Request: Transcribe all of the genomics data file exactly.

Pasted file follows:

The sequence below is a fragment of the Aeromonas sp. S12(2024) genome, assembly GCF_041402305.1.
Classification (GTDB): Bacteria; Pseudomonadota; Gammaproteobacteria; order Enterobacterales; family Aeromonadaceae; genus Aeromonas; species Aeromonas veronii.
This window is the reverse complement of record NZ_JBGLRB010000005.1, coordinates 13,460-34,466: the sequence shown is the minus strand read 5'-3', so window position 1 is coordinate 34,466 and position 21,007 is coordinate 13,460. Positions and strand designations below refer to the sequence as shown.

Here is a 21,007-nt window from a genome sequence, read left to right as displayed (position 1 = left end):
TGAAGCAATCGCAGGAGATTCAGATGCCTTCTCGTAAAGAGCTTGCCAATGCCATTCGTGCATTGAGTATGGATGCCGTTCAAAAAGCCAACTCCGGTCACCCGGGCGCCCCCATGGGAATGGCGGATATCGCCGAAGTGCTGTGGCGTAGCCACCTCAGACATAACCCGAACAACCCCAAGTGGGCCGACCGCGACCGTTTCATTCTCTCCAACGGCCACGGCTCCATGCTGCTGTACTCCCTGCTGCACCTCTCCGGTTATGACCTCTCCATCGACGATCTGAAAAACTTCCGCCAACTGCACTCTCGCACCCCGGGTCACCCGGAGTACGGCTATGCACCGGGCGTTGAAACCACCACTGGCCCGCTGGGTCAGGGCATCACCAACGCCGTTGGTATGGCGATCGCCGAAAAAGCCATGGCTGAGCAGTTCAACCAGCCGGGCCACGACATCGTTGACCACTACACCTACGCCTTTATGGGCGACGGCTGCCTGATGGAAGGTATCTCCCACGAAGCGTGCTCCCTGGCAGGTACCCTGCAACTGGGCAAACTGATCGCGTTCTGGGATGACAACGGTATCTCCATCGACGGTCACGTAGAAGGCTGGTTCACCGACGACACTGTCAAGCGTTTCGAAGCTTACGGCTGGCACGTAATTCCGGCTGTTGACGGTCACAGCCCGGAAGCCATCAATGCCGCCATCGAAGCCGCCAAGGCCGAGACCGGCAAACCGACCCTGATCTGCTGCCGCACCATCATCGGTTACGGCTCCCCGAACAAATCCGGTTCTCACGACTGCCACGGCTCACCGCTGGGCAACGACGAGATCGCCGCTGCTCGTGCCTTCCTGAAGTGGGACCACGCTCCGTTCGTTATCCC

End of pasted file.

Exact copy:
The sequence below is a fragment of the Aeromonas sp. S12(2024) genome, assembly GCF_041402305.1.
Classification (GTDB): Bacteria; Pseudomonadota; Gammaproteobacteria; order Enterobacterales; family Aeromonadaceae; genus Aeromonas; species Aeromonas veronii.
This window is the reverse complement of record NZ_JBGLRB010000005.1, coordinates 13,460-34,466: the sequence shown is the minus strand read 5'-3', so window position 1 is coordinate 34,466 and position 21,007 is coordinate 13,460. Positions and strand designations below refer to the sequence as shown.

Here is a 21,007-nt window from a genome sequence, read left to right as displayed (position 1 = left end):
TGAAGCAATCGCAGGAGATTCAGATGCCTTCTCGTAAAGAGCTTGCCAATGCCATTCGTGCATTGAGTATGGATGCCGTTCAAAAAGCCAACTCCGGTCACCCGGGCGCCCCCATGGGAATGGCGGATATCGCCGAAGTGCTGTGGCGTAGCCACCTCAGACATAACCCGAACAACCCCAAGTGGGCCGACCGCGACCGTTTCATTCTCTCCAACGGCCACGGCTCCATGCTGCTGTACTCCCTGCTGCACCTCTCCGGTTATGACCTCTCCATCGACGATCTGAAAAACTTCCGCCAACTGCACTCTCGCACCCCGGGTCACCCGGAGTACGGCTATGCACCGGGCGTTGAAACCACCACTGGCCCGCTGGGTCAGGGCATCACCAACGCCGTTGGTATGGCGATCGCCGAAAAAGCCATGGCTGAGCAGTTCAACCAGCCGGGCCACGACATCGTTGACCACTACACCTACGCCTTTATGGGCGACGGCTGCCTGATGGAAGGTATCTCCCACGAAGCGTGCTCCCTGGCAGGTACCCTGCAACTGGGCAAACTGATCGCGTTCTGGGATGACAACGGTATCTCCATCGACGGTCACGTAGAAGGCTGGTTCACCGACGACACTGTCAAGCGTTTCGAAGCTTACGGCTGGCACGTAATTCCGGCTGTTGACGGTCACAGCCCGGAAGCCATCAATGCCGCCATCGAAGCCGCCAAGGCCGAGACCGGCAAACCGACCCTGATCTGCTGCCGCACCATCATCGGTTACGGCTCCCCGAACAAATCCGGTTCTCACGACTGCCACGGCTCACCGCTGGGCAACGACGAGATCGCCGCTGCTCGTGCCTTCCTGAAGTGGGACCACGCTCCGTTCGTTATCCC